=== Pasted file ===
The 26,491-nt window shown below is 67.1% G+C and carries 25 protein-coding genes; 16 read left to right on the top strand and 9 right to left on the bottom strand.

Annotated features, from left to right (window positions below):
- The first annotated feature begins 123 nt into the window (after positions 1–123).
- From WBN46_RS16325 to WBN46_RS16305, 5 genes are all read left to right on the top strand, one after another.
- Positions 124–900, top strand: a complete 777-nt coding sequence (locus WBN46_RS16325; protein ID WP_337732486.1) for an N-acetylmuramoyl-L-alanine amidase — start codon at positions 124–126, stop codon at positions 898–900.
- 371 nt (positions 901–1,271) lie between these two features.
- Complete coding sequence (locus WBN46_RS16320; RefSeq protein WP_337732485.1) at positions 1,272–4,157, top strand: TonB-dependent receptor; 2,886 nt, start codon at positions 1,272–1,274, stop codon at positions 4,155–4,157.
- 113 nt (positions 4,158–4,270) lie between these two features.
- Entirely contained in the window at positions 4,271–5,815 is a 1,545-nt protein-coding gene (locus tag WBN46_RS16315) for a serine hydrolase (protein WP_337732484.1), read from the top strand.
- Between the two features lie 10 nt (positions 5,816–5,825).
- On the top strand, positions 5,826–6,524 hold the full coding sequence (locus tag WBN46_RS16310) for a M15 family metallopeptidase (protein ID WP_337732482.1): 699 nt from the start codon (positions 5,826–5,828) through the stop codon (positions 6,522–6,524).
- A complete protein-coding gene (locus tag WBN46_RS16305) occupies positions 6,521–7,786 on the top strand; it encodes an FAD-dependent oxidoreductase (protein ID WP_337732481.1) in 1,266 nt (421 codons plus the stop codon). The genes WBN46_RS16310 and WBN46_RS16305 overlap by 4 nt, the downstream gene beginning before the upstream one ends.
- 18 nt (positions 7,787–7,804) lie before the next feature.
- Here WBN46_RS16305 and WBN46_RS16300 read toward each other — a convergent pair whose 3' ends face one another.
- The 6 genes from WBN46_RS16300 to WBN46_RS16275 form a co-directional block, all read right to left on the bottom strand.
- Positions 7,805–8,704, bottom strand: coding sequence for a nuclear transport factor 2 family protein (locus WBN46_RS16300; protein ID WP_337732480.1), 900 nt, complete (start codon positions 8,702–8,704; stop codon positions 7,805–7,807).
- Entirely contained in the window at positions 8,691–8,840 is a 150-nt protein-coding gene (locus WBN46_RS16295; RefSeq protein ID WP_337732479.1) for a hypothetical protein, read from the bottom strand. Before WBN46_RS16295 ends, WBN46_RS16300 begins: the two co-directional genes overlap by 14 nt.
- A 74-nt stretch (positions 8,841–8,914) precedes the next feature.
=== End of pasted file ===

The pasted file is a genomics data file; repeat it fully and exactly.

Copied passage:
The 26,491-nt window shown below is 67.1% G+C and carries 25 protein-coding genes; 16 read left to right on the top strand and 9 right to left on the bottom strand.

Annotated features, from left to right (window positions below):
- The first annotated feature begins 123 nt into the window (after positions 1–123).
- From WBN46_RS16325 to WBN46_RS16305, 5 genes are all read left to right on the top strand, one after another.
- Positions 124–900, top strand: a complete 777-nt coding sequence (locus WBN46_RS16325; protein ID WP_337732486.1) for an N-acetylmuramoyl-L-alanine amidase — start codon at positions 124–126, stop codon at positions 898–900.
- 371 nt (positions 901–1,271) lie between these two features.
- Complete coding sequence (locus WBN46_RS16320; RefSeq protein WP_337732485.1) at positions 1,272–4,157, top strand: TonB-dependent receptor; 2,886 nt, start codon at positions 1,272–1,274, stop codon at positions 4,155–4,157.
- 113 nt (positions 4,158–4,270) lie between these two features.
- Entirely contained in the window at positions 4,271–5,815 is a 1,545-nt protein-coding gene (locus tag WBN46_RS16315) for a serine hydrolase (protein WP_337732484.1), read from the top strand.
- Between the two features lie 10 nt (positions 5,816–5,825).
- On the top strand, positions 5,826–6,524 hold the full coding sequence (locus tag WBN46_RS16310) for a M15 family metallopeptidase (protein ID WP_337732482.1): 699 nt from the start codon (positions 5,826–5,828) through the stop codon (positions 6,522–6,524).
- A complete protein-coding gene (locus tag WBN46_RS16305) occupies positions 6,521–7,786 on the top strand; it encodes an FAD-dependent oxidoreductase (protein ID WP_337732481.1) in 1,266 nt (421 codons plus the stop codon). The genes WBN46_RS16310 and WBN46_RS16305 overlap by 4 nt, the downstream gene beginning before the upstream one ends.
- 18 nt (positions 7,787–7,804) lie before the next feature.
- Here WBN46_RS16305 and WBN46_RS16300 read toward each other — a convergent pair whose 3' ends face one another.
- The 6 genes from WBN46_RS16300 to WBN46_RS16275 form a co-directional block, all read right to left on the bottom strand.
- Positions 7,805–8,704, bottom strand: coding sequence for a nuclear transport factor 2 family protein (locus WBN46_RS16300; protein ID WP_337732480.1), 900 nt, complete (start codon positions 8,702–8,704; stop codon positions 7,805–7,807).
- Entirely contained in the window at positions 8,691–8,840 is a 150-nt protein-coding gene (locus WBN46_RS16295; RefSeq protein ID WP_337732479.1) for a hypothetical protein, read from the bottom strand. Before WBN46_RS16295 ends, WBN46_RS16300 begins: the two co-directional genes overlap by 14 nt.
- A 74-nt stretch (positions 8,841–8,914) precedes the next feature.